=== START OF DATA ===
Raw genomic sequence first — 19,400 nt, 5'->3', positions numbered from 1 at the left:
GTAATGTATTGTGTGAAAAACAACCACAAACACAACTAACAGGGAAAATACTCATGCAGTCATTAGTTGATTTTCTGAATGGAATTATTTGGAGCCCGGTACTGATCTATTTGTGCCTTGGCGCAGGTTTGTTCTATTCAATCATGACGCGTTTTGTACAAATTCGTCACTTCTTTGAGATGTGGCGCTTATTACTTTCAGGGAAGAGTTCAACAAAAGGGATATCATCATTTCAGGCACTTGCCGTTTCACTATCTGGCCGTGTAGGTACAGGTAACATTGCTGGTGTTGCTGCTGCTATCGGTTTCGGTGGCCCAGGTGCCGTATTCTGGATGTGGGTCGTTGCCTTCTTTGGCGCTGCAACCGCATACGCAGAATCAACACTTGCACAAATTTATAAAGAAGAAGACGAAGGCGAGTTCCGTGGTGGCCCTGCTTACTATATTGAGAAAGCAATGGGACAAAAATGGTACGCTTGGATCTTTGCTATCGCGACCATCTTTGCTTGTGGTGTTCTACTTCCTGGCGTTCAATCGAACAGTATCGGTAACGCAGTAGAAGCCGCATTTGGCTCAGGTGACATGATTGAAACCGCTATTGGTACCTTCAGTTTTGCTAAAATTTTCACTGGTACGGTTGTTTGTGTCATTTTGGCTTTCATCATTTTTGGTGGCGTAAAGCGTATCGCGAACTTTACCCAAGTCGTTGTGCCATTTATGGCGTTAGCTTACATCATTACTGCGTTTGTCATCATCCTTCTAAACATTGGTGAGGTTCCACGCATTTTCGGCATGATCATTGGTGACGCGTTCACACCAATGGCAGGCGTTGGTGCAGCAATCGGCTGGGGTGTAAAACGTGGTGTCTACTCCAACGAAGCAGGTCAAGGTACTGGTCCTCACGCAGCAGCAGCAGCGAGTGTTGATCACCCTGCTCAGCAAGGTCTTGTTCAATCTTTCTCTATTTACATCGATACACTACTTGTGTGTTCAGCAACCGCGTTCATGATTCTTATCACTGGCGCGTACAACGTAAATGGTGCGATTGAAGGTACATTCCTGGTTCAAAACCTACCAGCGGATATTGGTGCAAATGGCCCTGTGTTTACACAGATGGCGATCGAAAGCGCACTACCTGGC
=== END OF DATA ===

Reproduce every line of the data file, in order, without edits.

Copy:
Raw genomic sequence first — 19,400 nt, 5'->3', positions numbered from 1 at the left:
GTAATGTATTGTGTGAAAAACAACCACAAACACAACTAACAGGGAAAATACTCATGCAGTCATTAGTTGATTTTCTGAATGGAATTATTTGGAGCCCGGTACTGATCTATTTGTGCCTTGGCGCAGGTTTGTTCTATTCAATCATGACGCGTTTTGTACAAATTCGTCACTTCTTTGAGATGTGGCGCTTATTACTTTCAGGGAAGAGTTCAACAAAAGGGATATCATCATTTCAGGCACTTGCCGTTTCACTATCTGGCCGTGTAGGTACAGGTAACATTGCTGGTGTTGCTGCTGCTATCGGTTTCGGTGGCCCAGGTGCCGTATTCTGGATGTGGGTCGTTGCCTTCTTTGGCGCTGCAACCGCATACGCAGAATCAACACTTGCACAAATTTATAAAGAAGAAGACGAAGGCGAGTTCCGTGGTGGCCCTGCTTACTATATTGAGAAAGCAATGGGACAAAAATGGTACGCTTGGATCTTTGCTATCGCGACCATCTTTGCTTGTGGTGTTCTACTTCCTGGCGTTCAATCGAACAGTATCGGTAACGCAGTAGAAGCCGCATTTGGCTCAGGTGACATGATTGAAACCGCTATTGGTACCTTCAGTTTTGCTAAAATTTTCACTGGTACGGTTGTTTGTGTCATTTTGGCTTTCATCATTTTTGGTGGCGTAAAGCGTATCGCGAACTTTACCCAAGTCGTTGTGCCATTTATGGCGTTAGCTTACATCATTACTGCGTTTGTCATCATCCTTCTAAACATTGGTGAGGTTCCACGCATTTTCGGCATGATCATTGGTGACGCGTTCACACCAATGGCAGGCGTTGGTGCAGCAATCGGCTGGGGTGTAAAACGTGGTGTCTACTCCAACGAAGCAGGTCAAGGTACTGGTCCTCACGCAGCAGCAGCAGCGAGTGTTGATCACCCTGCTCAGCAAGGTCTTGTTCAATCTTTCTCTATTTACATCGATACACTACTTGTGTGTTCAGCAACCGCGTTCATGATTCTTATCACTGGCGCGTACAACGTAAATGGTGCGATTGAAGGTACATTCCTGGTTCAAAACCTACCAGCGGATATTGGTGCAAATGGCCCTGTGTTTACACAGATGGCGATCGAAAGCGCACTACCTGGC